purposes contemplated in Resolution No. 2772. Section 2 of
Resolution No. 2772 does not, however, provide a constitutional
basis for compelling publishers, against their will, in the kind of
factual context here present, to provide free print space for
Comelec purposes. Section 2 does not constitute a valid exercise of
the power of eminent domain.
Same; Same; Section 2 of Resolution No. 2772 does not
constitute a valid exercise of the police power of the state.—Section
2 of Resolution No. 2772 is a blunt and heavy instrument that
purports, without a

274

274 SUPREME COURT REPORTS ANNOTATED

Philippine Press Institute, Inc. vs. Commission on Elections

showing of existence of a national emergency or other imperious


public necessity, indiscriminately and without regard to the
individual business condition of particular newspapers or
magazines located in differing parts of the country, to take private
property of newspaper or magazine publishers. No attempt was
made to demonstrate that a real and palpable or urgent necessity
for the taking of print space confronted the Comelec and that
Section 2 of Resolution No. 2772 was itself the only reasonable
and calibrated response to such necessity available to the
Comelec. Section 2 does not constitute a valid exercise of the
police power of the State.

SPECIAL CIVIL ACTION in the Supreme Court.


Certiorari and Prohibition.

The facts are stated in the resolution of the Court.


          Teodoro B. Cruz, Jr. and Julius N. Raboca for
petitioner.

RESOLUTION
FELICIANO, J.:

The Philippine Press Institute, Inc. (“PPI”) is before this


Court assailing the constitutional validity of Resolution No.
2772 issued by respondent Commission on Elections
(“Comelec”) and its corresponding Comelec directive dated
22 March 1995, through a Petition for Certiorari and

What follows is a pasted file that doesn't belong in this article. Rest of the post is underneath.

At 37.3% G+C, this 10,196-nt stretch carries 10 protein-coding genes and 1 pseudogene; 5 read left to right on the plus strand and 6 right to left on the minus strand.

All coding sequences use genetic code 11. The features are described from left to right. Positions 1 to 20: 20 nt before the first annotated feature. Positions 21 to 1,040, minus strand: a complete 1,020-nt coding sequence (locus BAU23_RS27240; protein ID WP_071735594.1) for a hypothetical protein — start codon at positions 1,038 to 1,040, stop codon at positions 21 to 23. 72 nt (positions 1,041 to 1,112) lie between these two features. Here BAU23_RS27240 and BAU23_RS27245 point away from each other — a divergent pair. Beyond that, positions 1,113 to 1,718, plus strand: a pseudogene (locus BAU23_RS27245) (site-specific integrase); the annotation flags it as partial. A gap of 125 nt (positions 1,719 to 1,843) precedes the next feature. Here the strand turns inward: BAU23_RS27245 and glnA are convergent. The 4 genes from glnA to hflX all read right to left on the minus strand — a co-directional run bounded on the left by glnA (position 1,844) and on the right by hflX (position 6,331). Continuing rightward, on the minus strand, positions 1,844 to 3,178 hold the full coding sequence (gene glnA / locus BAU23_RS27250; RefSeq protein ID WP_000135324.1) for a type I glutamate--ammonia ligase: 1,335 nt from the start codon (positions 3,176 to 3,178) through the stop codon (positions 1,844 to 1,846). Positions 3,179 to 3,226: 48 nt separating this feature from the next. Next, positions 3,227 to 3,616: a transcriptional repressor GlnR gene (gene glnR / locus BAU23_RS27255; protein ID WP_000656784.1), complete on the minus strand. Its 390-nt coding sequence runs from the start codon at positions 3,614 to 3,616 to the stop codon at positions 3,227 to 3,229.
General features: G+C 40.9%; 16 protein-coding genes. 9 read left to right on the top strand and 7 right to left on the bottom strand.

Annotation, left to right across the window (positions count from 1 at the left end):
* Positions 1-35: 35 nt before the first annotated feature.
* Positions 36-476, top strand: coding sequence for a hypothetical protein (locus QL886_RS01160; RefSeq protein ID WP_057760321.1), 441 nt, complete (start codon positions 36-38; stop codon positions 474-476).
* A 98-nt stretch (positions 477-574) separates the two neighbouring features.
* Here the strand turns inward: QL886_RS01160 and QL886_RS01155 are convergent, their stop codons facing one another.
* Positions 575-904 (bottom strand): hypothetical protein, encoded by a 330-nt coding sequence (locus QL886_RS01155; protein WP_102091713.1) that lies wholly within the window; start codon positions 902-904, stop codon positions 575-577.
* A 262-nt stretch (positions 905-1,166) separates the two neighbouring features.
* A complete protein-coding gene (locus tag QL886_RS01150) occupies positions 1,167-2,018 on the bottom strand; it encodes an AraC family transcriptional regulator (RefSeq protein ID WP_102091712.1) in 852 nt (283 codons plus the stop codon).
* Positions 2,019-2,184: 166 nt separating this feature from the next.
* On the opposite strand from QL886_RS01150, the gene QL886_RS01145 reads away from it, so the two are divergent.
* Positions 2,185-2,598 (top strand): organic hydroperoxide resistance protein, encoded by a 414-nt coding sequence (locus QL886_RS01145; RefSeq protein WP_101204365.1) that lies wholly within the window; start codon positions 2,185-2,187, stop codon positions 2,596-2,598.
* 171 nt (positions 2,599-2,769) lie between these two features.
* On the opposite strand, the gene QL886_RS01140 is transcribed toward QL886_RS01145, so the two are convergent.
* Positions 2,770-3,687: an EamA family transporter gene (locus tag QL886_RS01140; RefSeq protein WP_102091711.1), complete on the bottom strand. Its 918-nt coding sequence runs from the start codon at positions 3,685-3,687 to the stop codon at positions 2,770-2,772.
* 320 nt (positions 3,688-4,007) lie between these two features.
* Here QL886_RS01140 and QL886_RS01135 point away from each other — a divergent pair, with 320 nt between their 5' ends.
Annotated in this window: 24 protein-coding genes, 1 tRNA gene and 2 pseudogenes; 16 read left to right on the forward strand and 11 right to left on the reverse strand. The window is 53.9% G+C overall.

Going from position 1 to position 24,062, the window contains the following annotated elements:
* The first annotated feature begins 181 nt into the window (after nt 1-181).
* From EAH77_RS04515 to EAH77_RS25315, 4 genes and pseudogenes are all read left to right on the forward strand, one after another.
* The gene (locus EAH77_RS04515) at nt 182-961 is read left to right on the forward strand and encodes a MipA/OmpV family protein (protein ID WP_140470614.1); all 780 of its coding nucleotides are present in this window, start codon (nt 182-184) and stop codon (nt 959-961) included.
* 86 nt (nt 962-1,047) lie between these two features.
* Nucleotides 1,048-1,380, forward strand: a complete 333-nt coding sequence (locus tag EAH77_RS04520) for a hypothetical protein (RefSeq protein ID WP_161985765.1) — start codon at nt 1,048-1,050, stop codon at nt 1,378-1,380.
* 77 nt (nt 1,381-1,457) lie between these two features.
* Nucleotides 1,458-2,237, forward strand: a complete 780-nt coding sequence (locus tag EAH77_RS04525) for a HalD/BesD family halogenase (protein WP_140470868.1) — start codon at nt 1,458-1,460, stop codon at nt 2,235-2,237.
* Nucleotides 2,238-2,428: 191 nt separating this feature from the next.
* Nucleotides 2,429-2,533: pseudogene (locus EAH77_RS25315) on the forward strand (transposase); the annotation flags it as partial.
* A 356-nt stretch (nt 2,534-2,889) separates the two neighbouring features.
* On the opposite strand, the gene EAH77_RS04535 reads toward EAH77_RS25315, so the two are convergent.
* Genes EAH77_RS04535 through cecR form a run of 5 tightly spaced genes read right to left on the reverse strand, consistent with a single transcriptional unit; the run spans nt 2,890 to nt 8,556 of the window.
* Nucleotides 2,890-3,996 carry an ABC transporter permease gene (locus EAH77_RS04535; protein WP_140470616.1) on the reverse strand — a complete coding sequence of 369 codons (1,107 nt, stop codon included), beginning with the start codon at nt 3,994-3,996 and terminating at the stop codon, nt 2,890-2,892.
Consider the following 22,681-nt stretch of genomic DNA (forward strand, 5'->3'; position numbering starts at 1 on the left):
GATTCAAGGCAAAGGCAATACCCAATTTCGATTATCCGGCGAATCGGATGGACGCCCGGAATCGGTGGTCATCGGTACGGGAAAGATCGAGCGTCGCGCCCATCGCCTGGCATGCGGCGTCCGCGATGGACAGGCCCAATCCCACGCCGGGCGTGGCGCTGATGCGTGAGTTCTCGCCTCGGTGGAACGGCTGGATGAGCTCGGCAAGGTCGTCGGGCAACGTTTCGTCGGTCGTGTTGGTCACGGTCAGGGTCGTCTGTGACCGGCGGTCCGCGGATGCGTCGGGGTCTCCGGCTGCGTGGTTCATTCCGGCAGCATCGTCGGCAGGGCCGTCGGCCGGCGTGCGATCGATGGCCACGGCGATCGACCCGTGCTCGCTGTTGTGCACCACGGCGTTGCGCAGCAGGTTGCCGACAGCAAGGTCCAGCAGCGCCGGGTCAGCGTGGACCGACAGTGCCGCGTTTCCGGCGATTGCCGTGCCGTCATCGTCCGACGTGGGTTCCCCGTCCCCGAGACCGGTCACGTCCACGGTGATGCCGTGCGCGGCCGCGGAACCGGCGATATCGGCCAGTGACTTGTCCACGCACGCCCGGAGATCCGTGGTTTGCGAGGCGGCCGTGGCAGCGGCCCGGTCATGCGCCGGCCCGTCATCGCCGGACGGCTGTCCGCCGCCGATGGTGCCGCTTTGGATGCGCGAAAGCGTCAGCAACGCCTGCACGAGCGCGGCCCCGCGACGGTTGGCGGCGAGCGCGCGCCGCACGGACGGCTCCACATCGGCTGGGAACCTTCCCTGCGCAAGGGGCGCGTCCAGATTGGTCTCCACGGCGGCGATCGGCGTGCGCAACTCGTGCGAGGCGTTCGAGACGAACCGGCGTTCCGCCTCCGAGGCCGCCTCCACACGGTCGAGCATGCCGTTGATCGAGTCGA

Prohibition. Petitioner PPI is a non-stock, non-profit
organization of newspaper and magazine publishers.
On 2 March 1995, Comelec promulgated Resolution No.
2772, which reads in part:

“x x x      x x x      x x x
Sec. 2. Comelec Space.—The Commission shall procure free
print space of not less than one half (1/2) page in at least one
newspaper of general circulation in every province or city for use as
‘Comelec Space’ from March 6, 1995 in the case of candidates for
senator and from March 21, 1995 until May 12, 1995. In the
absence of said newspaper, ‘Comelec Space’ shall be obtained from
any magazine or periodical of said province or city.
Sec. 3. Uses of Comelec Space.—‘Comelec Space’ shall be
allocated by the Commission, free of charge, among all candidates
within the area in which the newspaper, magazine or periodical is
circulated

275

VOL. 244, MAY 22, 1995 275


Philippine Press Institute, Inc. vs. Commission on Elections

to enable the candidates to make known their qualifications, their


stand on public issues and their platforms and programs of
government.
‘Comelec Space’ shall also be used by the Commission for
dissemination of vital election information.
Sec. 4. Allocation of Comelec Space.—(a) ‘Comelec Space’ shall
be available to all candidates during the periods stated in Section
2 hereof. Its allocation shall be equal and impartial among all
candidates for the same office. All candidates concerned shall be
furnished a copy of the allocation of ‘Comelec Space’ for their
information, guidance and compliance.

(b) Any candidate desiring to avail himself of ‘Comelec Space’


from newspapers or publications based in the
Metropolitan Manila Area shall submit an application
therefor, in writing, to the Committee on Mass Media of
the Commission. Any candidate desiring to avail himself
of ‘Comelec Space’ in newspapers or publications based in
the provinces shall submit his application therefor, in
writing, to the Provincial Election Supervisor concerned.
Applications for availment of ‘Comelec Space’ may be filed
at any time from the date of effectivity of this Resolution.
(c) The Committee on Mass Media and the Provincial
Election Supervisors shall allocate available ‘Comelec
Space’ among the candidates concerned by lottery of which
said candidates shall be notified in advance, in writing, to
be present personally or by representative to witness the
lottery at the date, time and place specified in the notice.
Any party objecting to the result of the lottery may appeal
to the Commission.
(d) The candidates concerned shall be notified by the
Committee on Mass Media or the Provincial Election
Supervisor, as the case may be, sufficiently in advance
and in writing of the date of issue and the newspaper or
publication allocated to him, and the time within which he
must submit the written material for publication in the
‘Comelec Space.’

x x x      x x x      x x x
Sec. 8. Undue Reference to Candidates/Political Parties in
Newspapers.___No newspaper or publication shall allow to be